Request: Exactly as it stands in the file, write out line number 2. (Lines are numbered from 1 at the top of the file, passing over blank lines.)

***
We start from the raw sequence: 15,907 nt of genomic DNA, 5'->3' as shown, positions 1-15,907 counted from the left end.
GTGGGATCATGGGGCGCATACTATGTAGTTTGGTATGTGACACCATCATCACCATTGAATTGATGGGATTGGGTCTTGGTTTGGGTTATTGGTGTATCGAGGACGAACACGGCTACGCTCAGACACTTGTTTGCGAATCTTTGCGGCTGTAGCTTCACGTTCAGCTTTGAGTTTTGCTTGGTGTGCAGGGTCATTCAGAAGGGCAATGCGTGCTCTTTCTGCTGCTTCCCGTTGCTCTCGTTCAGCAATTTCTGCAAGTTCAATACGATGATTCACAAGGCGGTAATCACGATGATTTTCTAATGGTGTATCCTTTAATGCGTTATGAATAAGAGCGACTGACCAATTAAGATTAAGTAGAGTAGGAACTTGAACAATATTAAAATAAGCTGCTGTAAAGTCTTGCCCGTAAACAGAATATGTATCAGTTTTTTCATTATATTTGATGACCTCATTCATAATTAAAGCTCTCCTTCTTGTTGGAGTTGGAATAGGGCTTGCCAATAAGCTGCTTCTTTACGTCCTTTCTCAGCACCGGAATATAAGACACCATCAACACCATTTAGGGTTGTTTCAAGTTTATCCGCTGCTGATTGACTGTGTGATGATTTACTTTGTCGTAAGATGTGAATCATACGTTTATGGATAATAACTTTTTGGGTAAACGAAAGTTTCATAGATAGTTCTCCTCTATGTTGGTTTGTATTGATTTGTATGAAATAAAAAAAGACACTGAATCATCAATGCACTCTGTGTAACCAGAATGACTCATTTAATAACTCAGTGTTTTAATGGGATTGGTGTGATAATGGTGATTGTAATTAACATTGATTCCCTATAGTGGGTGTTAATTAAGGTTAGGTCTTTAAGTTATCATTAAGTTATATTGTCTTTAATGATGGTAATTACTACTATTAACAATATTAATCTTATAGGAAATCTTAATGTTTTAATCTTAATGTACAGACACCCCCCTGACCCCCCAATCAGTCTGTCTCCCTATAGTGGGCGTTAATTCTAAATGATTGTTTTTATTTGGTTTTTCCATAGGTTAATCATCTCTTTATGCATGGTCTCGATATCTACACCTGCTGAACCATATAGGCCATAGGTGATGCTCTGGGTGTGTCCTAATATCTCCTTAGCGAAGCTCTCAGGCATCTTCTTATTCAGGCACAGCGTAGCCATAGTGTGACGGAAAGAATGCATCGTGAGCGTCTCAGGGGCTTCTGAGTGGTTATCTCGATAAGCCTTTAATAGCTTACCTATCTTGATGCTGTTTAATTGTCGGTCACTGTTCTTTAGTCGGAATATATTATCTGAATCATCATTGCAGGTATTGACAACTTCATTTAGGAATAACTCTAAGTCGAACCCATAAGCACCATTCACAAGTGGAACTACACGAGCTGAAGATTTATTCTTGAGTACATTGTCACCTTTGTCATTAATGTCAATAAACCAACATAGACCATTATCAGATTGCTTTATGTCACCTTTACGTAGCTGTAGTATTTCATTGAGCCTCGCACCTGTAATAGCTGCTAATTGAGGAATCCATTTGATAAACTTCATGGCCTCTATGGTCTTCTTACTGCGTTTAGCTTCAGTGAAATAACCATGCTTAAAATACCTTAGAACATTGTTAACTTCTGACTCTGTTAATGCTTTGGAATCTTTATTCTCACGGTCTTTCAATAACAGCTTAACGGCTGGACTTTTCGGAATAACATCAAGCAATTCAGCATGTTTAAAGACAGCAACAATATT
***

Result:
GTGGGATCATGGGGCGCATACTATGTAGTTTGGTATGTGACACCATCATCACCATTGAATTGATGGGATTGGGTCTTGGTTTGGGTTATTGGTGTATCGAGGACGAACACGGCTACGCTCAGACACTTGTTTGCGAATCTTTGCGGCTGTAGCTTCACGTTCAGCTTTGAGTTTTGCTTGGTGTGCAGGGTCATTCAGAAGGGCAATGCGTGCTCTTTCTGCTGCTTCCCGTTGCTCTCGTTCAGCAATTTCTGCAAGTTCAATACGATGATTCACAAGGCGGTAATCACGATGATTTTCTAATGGTGTATCCTTTAATGCGTTATGAATAAGAGCGACTGACCAATTAAGATTAAGTAGAGTAGGAACTTGAACAATATTAAAATAAGCTGCTGTAAAGTCTTGCCCGTAAACAGAATATGTATCAGTTTTTTCATTATATTTGATGACCTCATTCATAATTAAAGCTCTCCTTCTTGTTGGAGTTGGAATAGGGCTTGCCAATAAGCTGCTTCTTTACGTCCTTTCTCAGCACCGGAATATAAGACACCATCAACACCATTTAGGGTTGTTTCAAGTTTATCCGCTGCTGATTGACTGTGTGATGATTTACTTTGTCGTAAGATGTGAATCATACGTTTATGGATAATAACTTTTTGGGTAAACGAAAGTTTCATAGATAGTTCTCCTCTATGTTGGTTTGTATTGATTTGTATGAAATAAAAAAAGACACTGAATCATCAATGCACTCTGTGTAACCAGAATGACTCATTTAATAACTCAGTGTTTTAATGGGATTGGTGTGATAATGGTGATTGTAATTAACATTGATTCCCTATAGTGGGTGTTAATTAAGGTTAGGTCTTTAAGTTATCATTAAGTTATATTGTCTTTAATGATGGTAATTACTACTATTAACAATATTAATCTTATAGGAAATCTTAATGTTTTAATCTTAATGTACAGACACCCCCCTGACCCCCCAATCAGTCTGTCTCCCTATAGTGGGCGTTAATTCTAAATGATTGTTTTTATTTGGTTTTTCCATAGGTTAATCATCTCTTTATGCATGGTCTCGATATCTACACCTGCTGAACCATATAGGCCATAGGTGATGCTCTGGGTGTGTCCTAATATCTCCTTAGCGAAGCTCTCAGGCATCTTCTTATTCAGGCACAGCGTAGCCATAGTGTGACGGAAAGAATGCATCGTGAGCGTCTCAGGGGCTTCTGAGTGGTTATCTCGATAAGCCTTTAATAGCTTACCTATCTTGATGCTGTTTAATTGTCGGTCACTGTTCTTTAGTCGGAATATATTATCTGAATCATCATTGCAGGTATTGACAACTTCATTTAGGAATAACTCTAAGTCGAACCCATAAGCACCATTCACAAGTGGAACTACACGAGCTGAAGATTTATTCTTGAGTACATTGTCACCTTTGTCATTAATGTCAATAAACCAACATAGACCATTATCAGATTGCTTTATGTCACCTTTACGTAGCTGTAGTATTTCATTGAGCCTCGCACCTGTAATAGCTGCTAATTGAGGAATCCATTTGATAAACTTCATGGCCTCTATGGTCTTCTTACTGCGTTTAGCTTCAGTGAAATAACCATGCTTAAAATACCTTAGAACATTGTTAACTTCTGACTCTGTTAATGCTTTGGAATCTTTATTCTCACGGTCTTTCAATAACAGCTTAACGGCTGGACTTTTCGGAATAACATCAAGCAATTCAGCATGTTTAAAGACAGCAACAATATT